Wednesday, September 26, 2007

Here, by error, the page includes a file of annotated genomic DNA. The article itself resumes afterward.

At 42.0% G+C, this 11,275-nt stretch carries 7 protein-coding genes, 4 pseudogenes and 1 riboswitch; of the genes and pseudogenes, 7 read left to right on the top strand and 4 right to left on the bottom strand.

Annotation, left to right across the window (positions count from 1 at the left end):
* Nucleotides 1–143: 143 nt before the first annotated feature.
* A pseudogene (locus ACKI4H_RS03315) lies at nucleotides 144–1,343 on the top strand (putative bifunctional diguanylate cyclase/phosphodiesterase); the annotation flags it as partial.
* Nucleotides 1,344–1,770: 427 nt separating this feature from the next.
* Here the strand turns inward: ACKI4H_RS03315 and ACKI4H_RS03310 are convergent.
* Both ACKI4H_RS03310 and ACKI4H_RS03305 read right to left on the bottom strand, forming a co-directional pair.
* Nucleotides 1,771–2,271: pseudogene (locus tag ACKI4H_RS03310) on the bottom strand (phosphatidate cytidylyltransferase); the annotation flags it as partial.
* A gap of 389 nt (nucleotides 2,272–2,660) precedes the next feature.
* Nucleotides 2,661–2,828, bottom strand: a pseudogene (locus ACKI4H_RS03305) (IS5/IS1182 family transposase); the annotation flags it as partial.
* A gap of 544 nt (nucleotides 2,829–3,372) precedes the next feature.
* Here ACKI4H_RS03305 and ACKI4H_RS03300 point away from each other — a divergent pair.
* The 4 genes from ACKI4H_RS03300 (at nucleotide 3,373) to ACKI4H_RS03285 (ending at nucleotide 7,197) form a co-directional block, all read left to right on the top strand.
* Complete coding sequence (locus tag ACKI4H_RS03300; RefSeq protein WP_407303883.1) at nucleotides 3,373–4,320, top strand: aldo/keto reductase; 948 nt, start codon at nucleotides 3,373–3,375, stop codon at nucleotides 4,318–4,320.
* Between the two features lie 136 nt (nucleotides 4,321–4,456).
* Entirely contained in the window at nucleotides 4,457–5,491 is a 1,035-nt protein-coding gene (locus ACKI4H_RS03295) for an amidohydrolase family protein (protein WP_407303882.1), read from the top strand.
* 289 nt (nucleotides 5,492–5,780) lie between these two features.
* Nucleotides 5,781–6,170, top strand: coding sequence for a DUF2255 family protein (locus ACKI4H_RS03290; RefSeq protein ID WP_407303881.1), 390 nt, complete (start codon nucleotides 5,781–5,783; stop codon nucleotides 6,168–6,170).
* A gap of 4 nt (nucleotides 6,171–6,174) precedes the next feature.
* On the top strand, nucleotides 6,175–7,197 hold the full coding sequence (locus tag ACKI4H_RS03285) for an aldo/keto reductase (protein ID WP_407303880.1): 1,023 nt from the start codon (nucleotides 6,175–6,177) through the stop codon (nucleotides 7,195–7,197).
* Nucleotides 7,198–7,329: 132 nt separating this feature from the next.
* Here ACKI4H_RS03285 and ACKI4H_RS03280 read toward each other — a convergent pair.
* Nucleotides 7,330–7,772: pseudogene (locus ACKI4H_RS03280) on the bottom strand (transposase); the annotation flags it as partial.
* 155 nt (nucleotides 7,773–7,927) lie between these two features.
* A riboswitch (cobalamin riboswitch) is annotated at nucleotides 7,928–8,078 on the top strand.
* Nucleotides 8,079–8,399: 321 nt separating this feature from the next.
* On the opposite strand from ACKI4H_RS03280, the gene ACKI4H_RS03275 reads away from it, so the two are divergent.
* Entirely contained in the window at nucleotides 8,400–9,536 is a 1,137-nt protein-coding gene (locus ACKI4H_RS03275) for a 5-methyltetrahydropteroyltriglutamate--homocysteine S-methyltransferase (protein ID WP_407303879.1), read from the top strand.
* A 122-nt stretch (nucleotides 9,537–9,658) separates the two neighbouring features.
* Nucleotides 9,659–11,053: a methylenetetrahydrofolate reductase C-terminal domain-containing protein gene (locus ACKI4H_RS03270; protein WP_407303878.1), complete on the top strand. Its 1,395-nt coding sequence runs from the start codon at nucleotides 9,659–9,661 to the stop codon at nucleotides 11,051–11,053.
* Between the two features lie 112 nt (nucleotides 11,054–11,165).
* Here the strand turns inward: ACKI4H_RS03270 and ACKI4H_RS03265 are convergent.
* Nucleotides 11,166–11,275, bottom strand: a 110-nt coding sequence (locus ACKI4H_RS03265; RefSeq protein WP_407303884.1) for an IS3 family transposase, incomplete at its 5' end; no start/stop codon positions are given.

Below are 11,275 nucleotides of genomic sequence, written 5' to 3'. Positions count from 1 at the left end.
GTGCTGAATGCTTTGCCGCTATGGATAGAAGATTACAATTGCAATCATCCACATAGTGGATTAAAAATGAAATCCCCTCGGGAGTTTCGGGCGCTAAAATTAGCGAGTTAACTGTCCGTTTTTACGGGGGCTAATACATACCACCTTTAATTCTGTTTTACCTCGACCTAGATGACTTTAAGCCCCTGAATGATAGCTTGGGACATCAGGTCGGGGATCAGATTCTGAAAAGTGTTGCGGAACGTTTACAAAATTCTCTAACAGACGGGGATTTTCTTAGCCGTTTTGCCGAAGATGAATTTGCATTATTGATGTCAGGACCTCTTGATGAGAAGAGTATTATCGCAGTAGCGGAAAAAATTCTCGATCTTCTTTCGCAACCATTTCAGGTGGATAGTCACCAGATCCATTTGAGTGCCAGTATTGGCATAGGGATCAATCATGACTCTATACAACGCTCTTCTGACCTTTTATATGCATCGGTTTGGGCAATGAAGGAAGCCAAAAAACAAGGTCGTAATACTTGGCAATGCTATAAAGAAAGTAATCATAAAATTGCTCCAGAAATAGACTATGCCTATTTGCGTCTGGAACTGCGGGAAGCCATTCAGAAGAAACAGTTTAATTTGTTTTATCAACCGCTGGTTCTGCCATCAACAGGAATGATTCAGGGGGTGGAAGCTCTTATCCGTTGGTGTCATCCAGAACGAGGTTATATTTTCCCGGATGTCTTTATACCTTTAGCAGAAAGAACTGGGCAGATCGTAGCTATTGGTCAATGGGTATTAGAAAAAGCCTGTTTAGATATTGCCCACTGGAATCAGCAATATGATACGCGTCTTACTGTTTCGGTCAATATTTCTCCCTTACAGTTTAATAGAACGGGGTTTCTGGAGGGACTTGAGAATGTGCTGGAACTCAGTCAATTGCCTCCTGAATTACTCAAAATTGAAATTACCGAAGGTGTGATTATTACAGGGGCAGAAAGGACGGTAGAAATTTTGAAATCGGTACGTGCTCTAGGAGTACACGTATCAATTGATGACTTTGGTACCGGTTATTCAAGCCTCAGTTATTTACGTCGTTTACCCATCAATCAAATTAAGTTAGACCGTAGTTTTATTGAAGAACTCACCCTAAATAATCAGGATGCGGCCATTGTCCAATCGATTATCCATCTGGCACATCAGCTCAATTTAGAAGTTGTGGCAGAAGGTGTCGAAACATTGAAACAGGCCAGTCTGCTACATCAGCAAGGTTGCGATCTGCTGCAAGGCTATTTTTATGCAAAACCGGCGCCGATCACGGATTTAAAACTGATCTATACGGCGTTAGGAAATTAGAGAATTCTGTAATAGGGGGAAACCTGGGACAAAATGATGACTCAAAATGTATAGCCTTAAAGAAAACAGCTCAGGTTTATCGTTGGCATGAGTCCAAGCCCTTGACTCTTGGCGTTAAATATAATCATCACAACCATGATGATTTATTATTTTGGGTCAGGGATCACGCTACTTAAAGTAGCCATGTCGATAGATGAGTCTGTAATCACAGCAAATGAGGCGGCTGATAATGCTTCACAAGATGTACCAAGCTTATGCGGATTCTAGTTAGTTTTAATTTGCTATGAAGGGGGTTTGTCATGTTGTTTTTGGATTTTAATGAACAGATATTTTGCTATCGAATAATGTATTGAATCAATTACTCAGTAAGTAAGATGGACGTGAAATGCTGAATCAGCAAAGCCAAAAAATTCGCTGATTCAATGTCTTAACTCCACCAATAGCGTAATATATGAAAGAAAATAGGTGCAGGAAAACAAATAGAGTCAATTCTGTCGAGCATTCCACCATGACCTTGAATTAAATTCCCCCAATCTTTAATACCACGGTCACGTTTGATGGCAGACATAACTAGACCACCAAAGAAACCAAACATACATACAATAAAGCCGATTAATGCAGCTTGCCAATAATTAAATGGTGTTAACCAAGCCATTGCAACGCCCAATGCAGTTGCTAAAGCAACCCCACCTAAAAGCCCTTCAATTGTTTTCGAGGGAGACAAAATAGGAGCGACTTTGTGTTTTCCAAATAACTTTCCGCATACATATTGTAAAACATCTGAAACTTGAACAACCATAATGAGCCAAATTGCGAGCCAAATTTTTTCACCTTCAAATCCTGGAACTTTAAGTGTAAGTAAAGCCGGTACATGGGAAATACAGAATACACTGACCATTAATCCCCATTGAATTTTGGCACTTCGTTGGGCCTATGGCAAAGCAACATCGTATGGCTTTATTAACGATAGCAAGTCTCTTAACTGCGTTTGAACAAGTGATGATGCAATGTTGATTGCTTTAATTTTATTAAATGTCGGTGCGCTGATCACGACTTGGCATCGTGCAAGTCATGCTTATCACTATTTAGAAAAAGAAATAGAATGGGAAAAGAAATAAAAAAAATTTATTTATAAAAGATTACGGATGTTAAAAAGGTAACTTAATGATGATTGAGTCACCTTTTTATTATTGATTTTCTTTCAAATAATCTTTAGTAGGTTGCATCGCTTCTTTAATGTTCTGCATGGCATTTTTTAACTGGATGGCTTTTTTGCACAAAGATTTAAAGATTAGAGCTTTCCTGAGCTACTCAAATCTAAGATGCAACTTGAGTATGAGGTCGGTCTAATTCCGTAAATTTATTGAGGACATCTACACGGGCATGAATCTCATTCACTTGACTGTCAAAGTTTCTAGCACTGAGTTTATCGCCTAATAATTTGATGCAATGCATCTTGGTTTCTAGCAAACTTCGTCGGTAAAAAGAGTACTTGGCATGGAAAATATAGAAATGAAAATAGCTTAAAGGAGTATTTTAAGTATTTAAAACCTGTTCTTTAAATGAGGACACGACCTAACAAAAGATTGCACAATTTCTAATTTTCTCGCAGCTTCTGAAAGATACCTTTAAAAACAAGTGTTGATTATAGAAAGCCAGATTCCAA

meets the very same standards we all embrace. Right now, there is no way to be sure of that. There is little oversight of faith-based schools, what they teach, or who is teaching it. Our plan would invite these schools and the 53,000 kids into the public education system as long as they: teach the Ontairo curriculum; hire only fully qualified Ontario teachers; and agree to ongoing accountability W HAT IS YOUR SOLUTION FOR ONTARIO’S (student testing, inspection, etc.). We can’t go on leaving these 53,000 kids out. They need ENERGY NEEDS? We need clean, reliable and affordable ener- and deserve an education that is consistent gy in Ontario. John Tory and I have a realistic with our accepted Ontario public education and ambitious plan. It starts with expand- standards. ing the role of all renewable energy sources, including wind power, solar power, natural W HICH ELECTORAL SYSTEM WILL YOU BE VOTgas, biomass power that helps turn waste into ING FOR: MMP OR FIRST PAST THE POST? a resource, and geothermal and ground source The Ontario PC Party has no official posiheat pumps that draw energy from the Earth tion on the upcoming referendum. I believe itself. John Tory will also replace Ontario’s there are benefits to both systems and look aging fleet of nuclear stations. Nuclear power forward to reviewing each in the weeks ahead. is safe, reliable, affordable and greenhouse-gas free. Where Dalton McGuinty has dithered Maria Van Bommel, Liberal for four years, we will meaningfully advance Hometown: Our farm is located just north the process for building new nuclear capac- of Strathroy. ity right away to replace the capacity that is Occupation: Currently the MPP for reaching the end of its operational life. Lambton-Kent-Middlesex and poultry farmer with my husband Rene; mother of 5 and SHOULD WE FAVOUR CONSUMPTION TAXES grandmother of 12. Political experience: Two-term municipal OVER INCOME AND CORPORATE TAXES? Fairness is a basic value for Ontarians. councillor in former East Williams Township It means that government should respect and MPP f rom 2003 to present; former Ontarians by taxing them fairly and being Parliamentary Assistant to the Minister of careful with their money – something we Municipal Affairs and Housing, and currently haven’t seen from Dalton McGuinty’s four Parliamentary Assistant to the Minister of years of waste and mismanagement. In 2004, Agriculture, Food and Rural Affairs. Community involvement: Founding memOntarians saw the biggest income tax hike in history when Dalton McGuinty broke his ber of Middlesex’s Women for the Support ‘no new taxes’ promise. Dalton McGuinty of Agriculture and the Ontario Farm increased our taxes by $2.6 billion a year with Women’s Network; past director of Middlesex an unfair, regressive tax that places a higher Federation of Agriculture and former proburden on lower-income people. That is why vincial director of Ontario Federation of John Tory and I have announced major ini- Agriculture; trustee on the board of governors tiatives to deliver more fairness to Ontario’s for the Strathroy Middlesex General Hospital, hard-working families. These include elimi- becoming its chair in 2001 and then the chair nating Dalton McGuinty’s regressive, unfair, of the joint board of the Middlesex Hospital so-called ‘health’ tax, capping property tax Alliance. assessments at 5% and being fair to rural and what is the best way to stimulate urban residents alike. the economy in your riding? Ensuring our youth are highly educated and DO YOU THINK THE MINIMUM WAGE SHOULD our workforce has the apprenticeships and BE RAISED TO $10 PER HOUR? Ontario needs a realistic minimum wage skills training available to them so that they that allows Ontarians at that income level to are able to market themselves. live with dignity and that ensures that our small businesses can grow, prosper and cre- W HAT IS THE BIGGEST ENVIRONMENTAL ISSUE ate jobs. John Tory and I believe that a sud- FACING YOUR RIDING AND WHAT CAN BE DONE den increase in the minimum wage to over TO SOLVE IT? $10 will hurt Ontario’s small business owners Source Water Protection. We have impleand will result in job losses. John Tory and mented all the recommendations from the I believe that it is time to take politics out Walkerton Inquiry and are working with our of the game of setting the minimum wage communities to ensure our drinking water is by creating a special commission that would safe. determine what the appropriate wage level should be and how fast the wage level should W HAT IS YOUR SOLUTION FOR ONTARIO’S increase. ENERGY NEEDS? We need to continue to invest heavily in DO YOU SUPPORT PUBLIC FUNDING FOR ALL green energy. In Lambton-Kent-Middlesex, this has resulted in investments in both solar FAITH-BASED SCHOOLS? Today in Ontario, 53, 000 students are and anaerobic digesters (which convert animal attending faith-based schools totally outside manure to energy). our public education system. John Tory and I believe these kids deserve an education that SHOULD WE FAVOUR CONSUMPTION TAXES